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An Intersecting Square and Triangle

Draw a square and triangle such that each side of either figure intersects
at least one side of the other figure. There are two different ways to
do this.
Now place unique positive integers at the intersection points and the
vertices such that the sum of the numbers on any of the seven straight
lines is the same. Try to minimize that sum.

Source: Original.

One solution to one configuration was received from
Philippe Fondanaiche:

Let's call ABCD the square and EFG the triangle. The maximum number of
intersection points is obtained, for example, with the following drawing:

EF cuts AD at H and CD at I

FG cuts CD at J and BC at K

EG cuts AB at L and AD at M

Globally there are 13 points on 7 straight lines.
With a sum per line of 26 which is the minimum, we obtain the following
valuation of each point included between 1 and 13. For example, among many
other solutions:

A=7 B=13 C=9 D=5 E=1 F=12 G=8 H=3 I=10 J=2 K=4 L=6 M=11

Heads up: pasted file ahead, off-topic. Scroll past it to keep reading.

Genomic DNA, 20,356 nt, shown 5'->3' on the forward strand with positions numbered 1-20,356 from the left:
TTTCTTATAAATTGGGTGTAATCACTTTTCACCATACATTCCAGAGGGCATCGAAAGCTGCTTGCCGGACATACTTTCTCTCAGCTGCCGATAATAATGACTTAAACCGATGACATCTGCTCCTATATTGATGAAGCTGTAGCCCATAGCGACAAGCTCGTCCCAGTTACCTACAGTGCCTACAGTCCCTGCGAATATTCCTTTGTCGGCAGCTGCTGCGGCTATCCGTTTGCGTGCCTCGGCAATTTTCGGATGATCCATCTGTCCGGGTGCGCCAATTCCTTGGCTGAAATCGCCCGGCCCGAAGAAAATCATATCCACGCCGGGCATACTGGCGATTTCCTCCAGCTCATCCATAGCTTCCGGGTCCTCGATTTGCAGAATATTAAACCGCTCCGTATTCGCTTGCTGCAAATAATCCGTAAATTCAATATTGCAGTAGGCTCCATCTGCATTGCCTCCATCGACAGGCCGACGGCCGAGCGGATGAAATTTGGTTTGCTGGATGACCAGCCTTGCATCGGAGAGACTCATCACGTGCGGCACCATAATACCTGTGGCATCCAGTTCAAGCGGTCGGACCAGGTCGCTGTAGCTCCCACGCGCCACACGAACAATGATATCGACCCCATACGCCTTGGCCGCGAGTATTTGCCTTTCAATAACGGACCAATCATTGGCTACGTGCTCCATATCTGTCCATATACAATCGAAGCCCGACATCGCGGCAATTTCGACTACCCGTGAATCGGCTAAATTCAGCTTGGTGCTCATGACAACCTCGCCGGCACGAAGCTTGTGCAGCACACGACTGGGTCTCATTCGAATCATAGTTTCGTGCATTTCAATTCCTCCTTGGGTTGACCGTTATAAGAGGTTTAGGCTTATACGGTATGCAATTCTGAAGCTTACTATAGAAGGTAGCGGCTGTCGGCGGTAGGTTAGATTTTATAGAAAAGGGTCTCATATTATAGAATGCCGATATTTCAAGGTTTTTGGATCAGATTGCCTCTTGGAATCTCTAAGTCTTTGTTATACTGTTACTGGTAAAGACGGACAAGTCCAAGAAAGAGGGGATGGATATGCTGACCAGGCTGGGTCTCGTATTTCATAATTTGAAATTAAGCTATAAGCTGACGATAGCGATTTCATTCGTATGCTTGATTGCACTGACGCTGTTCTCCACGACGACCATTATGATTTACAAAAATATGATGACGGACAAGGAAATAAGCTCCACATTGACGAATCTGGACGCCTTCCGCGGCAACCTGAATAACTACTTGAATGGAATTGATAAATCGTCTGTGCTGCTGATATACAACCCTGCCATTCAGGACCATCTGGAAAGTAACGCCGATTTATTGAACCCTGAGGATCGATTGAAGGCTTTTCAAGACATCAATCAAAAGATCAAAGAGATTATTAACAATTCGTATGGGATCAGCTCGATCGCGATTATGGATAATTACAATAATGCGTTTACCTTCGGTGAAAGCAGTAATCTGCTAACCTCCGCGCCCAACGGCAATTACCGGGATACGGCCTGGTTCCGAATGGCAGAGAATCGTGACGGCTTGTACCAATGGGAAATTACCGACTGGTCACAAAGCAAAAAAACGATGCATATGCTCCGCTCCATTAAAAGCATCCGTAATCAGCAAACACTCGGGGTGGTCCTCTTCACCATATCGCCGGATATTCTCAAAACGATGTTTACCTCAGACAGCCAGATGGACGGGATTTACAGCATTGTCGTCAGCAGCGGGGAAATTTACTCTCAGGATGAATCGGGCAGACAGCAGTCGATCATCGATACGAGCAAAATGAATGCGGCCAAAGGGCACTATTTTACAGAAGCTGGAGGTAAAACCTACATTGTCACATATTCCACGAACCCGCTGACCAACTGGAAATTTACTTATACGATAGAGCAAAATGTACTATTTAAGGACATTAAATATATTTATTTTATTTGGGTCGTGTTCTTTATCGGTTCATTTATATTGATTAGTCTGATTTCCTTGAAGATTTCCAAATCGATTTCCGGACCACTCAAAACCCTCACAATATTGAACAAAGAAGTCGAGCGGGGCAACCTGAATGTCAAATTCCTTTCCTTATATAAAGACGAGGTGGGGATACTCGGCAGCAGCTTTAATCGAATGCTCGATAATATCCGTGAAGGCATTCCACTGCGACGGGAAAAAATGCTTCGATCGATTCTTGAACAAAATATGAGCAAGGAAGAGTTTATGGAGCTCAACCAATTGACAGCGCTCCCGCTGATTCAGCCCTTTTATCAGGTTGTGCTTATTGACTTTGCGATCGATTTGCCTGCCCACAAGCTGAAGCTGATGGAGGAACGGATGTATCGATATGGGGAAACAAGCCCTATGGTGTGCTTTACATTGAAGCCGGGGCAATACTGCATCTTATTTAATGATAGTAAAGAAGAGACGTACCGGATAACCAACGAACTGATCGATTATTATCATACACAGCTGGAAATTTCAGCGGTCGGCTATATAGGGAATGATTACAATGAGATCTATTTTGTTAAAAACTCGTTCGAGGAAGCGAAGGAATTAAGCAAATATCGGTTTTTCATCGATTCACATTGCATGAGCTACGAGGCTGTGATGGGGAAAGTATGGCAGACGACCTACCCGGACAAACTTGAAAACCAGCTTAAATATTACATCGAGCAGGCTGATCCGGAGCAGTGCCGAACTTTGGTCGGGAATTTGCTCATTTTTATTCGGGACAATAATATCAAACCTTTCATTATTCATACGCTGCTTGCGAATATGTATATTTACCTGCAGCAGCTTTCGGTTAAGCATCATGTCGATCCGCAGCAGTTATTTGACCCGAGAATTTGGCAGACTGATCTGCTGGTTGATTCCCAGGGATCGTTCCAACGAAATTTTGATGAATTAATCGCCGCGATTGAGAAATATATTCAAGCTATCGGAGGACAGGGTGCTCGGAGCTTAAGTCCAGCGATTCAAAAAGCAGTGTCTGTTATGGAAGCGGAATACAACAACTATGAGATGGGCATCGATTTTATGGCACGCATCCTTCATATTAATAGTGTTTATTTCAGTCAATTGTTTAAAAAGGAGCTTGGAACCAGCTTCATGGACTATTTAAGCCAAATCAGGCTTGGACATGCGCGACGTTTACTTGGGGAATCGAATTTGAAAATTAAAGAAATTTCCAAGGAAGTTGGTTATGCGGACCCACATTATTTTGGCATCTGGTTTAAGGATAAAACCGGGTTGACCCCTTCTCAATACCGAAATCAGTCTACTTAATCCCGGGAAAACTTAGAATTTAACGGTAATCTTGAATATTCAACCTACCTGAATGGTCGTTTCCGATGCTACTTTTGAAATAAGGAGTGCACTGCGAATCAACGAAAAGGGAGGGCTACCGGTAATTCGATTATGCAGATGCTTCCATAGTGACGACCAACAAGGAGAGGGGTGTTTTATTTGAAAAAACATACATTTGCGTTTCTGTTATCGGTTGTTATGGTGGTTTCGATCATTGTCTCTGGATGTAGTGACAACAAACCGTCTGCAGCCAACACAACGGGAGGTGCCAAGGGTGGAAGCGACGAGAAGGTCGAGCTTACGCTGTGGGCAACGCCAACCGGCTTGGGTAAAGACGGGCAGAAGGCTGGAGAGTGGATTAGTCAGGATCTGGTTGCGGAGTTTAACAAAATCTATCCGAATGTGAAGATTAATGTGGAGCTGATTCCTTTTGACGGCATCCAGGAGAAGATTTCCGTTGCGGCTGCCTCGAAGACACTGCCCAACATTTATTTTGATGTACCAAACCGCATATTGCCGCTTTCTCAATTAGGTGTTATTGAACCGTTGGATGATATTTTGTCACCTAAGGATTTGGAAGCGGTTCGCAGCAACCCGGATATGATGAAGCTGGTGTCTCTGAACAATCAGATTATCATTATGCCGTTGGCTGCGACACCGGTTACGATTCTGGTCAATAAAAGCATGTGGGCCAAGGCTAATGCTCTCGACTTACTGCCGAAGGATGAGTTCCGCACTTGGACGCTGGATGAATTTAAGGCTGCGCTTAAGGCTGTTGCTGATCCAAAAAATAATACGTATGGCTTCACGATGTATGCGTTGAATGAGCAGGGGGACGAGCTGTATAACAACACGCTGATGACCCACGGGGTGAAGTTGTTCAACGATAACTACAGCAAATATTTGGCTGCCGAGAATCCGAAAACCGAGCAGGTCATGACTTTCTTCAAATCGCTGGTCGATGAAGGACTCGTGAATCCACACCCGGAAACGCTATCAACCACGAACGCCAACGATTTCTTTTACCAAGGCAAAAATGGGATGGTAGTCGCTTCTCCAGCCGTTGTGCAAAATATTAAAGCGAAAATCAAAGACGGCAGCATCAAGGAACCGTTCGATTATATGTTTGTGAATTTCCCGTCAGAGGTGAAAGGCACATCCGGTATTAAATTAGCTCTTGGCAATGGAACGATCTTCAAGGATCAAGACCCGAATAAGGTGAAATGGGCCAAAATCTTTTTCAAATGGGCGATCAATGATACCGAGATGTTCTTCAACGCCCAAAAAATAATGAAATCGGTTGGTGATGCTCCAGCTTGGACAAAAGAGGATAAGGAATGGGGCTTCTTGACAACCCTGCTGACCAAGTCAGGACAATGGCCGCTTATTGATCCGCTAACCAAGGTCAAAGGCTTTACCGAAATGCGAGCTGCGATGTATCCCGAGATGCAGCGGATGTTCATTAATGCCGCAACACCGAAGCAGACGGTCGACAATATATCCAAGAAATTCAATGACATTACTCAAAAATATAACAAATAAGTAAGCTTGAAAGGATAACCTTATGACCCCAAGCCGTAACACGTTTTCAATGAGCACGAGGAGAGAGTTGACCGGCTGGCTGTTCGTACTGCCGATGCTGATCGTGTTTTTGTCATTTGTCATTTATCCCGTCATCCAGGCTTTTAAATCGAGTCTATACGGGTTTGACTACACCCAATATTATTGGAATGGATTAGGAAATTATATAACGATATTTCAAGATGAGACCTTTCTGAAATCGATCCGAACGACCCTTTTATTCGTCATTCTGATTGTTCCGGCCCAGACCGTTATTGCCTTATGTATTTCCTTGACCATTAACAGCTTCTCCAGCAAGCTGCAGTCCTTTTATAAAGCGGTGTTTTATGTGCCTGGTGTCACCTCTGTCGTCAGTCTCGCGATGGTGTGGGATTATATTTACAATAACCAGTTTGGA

The second configuration was solved by
Richard Winterstein:
Let's call ABCD the square and EFG the triangle. The minimum number of
intersection points is obtained, for example, with the following drawing:
EF cuts AB at H and AD at I
FG cuts CD at J
EG cuts BC at K
(Note that for the min case EFG has one point inside the square, for the max
case no points lie inside the square.)
Globally there are 11 points on 7 straight lines. With a sum per line of 20
which is the minimum, we obtain the following valuation of each point. For
example, among many other solutions:
A=12 B=7 C=5 D=2 E=9 F=4 G=3 H=1 I=6 J=13 K=8
The numbers 10 and 11 are not used. There doesn't appear to be any way to
satisfy the second condition of the problem using only the numbers 1-11. 13
is the smallest maximum number of all possible solution sets.

KD: Actually, the second figure can be numbered with the sequential numbers
2-12. This gives a common sum of 22, so it isn't as small as Richard's
above, but it does reduce the smallest maximum number to 12. With the same
labeling as the last solution, there are only eight solutions. In all of them,
C=11. Here are two of them:

A=12 B=4 C=11 D=2 E=5 F=3 G=10 H=6 I=8 J=9 K=7

A=10 B=5 C=11 D=3 E=4 F=2 G=12 H=7 I=9 J=8 K=6

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